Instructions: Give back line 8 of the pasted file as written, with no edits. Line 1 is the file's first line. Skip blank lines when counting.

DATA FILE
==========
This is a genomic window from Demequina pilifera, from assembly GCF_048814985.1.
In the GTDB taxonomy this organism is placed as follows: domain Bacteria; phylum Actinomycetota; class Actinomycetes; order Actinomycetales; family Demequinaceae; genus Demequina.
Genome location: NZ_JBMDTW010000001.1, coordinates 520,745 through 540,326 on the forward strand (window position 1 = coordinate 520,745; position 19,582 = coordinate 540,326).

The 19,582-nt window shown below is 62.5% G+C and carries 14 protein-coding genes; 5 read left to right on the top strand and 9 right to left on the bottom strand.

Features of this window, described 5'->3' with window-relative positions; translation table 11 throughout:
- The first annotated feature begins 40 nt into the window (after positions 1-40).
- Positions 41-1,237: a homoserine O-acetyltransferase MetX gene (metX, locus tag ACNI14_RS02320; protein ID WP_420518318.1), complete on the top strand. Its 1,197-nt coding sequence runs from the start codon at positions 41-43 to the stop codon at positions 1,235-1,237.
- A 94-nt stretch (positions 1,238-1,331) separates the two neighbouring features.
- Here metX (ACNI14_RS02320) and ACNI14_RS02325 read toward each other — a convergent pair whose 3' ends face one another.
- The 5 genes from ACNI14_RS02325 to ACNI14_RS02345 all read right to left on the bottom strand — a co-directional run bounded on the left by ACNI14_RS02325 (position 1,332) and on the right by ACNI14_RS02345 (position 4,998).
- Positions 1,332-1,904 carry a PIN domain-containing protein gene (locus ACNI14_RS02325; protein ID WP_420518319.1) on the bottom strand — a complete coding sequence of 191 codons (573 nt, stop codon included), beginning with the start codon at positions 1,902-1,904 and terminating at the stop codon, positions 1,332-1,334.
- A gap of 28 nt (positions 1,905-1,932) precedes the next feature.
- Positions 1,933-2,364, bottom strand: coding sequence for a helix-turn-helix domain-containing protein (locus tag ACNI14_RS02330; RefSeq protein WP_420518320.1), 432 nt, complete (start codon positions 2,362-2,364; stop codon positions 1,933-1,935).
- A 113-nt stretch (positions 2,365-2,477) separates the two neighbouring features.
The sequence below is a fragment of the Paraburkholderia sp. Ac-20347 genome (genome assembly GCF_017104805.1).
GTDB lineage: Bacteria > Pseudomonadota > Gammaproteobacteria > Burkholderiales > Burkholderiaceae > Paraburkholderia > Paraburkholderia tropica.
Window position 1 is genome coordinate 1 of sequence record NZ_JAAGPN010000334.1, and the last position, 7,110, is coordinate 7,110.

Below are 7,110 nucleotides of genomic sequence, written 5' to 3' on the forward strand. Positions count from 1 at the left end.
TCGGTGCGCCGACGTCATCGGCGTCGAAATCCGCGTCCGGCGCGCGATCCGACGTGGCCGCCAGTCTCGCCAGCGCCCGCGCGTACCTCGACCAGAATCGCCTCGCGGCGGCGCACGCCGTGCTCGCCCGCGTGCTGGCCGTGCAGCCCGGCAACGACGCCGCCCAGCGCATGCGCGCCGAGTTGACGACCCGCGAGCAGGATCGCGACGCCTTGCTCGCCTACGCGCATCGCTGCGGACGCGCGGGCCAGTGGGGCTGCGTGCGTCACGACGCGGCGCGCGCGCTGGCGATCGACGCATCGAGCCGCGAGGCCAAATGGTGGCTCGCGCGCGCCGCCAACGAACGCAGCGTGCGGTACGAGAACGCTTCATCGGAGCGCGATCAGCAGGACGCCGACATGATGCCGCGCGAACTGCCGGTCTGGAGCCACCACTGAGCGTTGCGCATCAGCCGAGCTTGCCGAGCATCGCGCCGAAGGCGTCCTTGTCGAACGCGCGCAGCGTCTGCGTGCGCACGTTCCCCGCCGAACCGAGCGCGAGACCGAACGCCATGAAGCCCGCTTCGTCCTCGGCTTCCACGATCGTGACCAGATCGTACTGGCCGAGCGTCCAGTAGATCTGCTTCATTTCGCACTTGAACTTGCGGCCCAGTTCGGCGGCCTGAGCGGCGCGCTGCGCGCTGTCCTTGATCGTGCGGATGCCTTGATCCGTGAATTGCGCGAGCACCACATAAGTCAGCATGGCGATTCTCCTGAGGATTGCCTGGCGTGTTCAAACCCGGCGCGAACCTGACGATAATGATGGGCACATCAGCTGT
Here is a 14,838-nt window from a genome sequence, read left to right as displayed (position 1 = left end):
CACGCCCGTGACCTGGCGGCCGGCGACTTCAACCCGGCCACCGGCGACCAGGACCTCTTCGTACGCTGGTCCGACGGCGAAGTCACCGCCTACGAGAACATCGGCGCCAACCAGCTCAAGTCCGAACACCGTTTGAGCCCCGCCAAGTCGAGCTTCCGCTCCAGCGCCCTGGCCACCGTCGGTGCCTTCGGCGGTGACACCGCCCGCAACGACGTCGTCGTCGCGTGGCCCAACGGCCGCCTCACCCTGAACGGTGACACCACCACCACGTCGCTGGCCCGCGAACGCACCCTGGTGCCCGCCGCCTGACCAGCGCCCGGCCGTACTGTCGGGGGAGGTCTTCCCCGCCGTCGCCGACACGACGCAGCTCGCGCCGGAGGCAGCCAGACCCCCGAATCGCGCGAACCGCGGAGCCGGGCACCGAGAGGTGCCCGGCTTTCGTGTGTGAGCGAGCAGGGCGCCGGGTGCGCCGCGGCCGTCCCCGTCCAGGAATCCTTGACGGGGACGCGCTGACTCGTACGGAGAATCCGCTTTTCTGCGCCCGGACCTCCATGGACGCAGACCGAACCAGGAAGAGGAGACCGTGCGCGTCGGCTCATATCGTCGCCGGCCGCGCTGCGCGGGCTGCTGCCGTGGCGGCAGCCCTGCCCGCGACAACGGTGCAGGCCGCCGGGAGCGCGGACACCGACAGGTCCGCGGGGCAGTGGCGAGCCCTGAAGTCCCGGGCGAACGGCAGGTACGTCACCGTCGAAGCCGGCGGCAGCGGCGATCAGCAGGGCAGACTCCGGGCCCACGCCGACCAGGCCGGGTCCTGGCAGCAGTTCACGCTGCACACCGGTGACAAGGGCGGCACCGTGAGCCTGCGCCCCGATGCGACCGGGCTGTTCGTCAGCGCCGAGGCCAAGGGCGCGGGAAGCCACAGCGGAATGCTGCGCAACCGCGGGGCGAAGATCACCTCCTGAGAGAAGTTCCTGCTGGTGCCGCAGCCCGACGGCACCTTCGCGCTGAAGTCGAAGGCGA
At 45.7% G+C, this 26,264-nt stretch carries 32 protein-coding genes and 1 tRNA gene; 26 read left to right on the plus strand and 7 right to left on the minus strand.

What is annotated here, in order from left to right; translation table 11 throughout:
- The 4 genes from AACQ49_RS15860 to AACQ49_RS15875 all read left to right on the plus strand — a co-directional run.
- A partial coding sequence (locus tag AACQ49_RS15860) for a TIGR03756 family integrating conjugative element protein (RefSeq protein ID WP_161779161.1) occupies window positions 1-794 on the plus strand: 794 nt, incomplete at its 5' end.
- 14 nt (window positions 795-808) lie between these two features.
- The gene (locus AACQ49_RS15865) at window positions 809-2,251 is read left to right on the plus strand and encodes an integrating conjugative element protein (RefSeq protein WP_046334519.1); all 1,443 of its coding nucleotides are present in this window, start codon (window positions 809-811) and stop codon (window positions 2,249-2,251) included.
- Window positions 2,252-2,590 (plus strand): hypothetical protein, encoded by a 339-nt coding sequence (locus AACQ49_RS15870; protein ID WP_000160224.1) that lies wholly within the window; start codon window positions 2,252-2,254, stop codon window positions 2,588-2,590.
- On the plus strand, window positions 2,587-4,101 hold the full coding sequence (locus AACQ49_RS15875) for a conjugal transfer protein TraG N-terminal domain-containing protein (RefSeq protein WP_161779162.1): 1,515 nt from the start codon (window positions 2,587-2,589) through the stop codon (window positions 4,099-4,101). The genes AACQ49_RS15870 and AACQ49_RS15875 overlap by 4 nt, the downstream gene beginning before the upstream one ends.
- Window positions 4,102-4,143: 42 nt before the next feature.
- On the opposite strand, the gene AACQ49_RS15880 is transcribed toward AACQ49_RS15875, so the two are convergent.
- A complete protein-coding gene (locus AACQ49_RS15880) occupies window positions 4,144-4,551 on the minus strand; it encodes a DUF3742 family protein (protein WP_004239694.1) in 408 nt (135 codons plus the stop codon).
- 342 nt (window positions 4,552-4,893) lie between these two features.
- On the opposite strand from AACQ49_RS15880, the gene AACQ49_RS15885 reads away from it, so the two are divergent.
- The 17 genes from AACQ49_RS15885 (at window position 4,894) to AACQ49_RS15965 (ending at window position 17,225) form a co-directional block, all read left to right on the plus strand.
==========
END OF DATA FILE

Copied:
- A 94-nt stretch (positions 1,238-1,331) separates the two neighbouring features.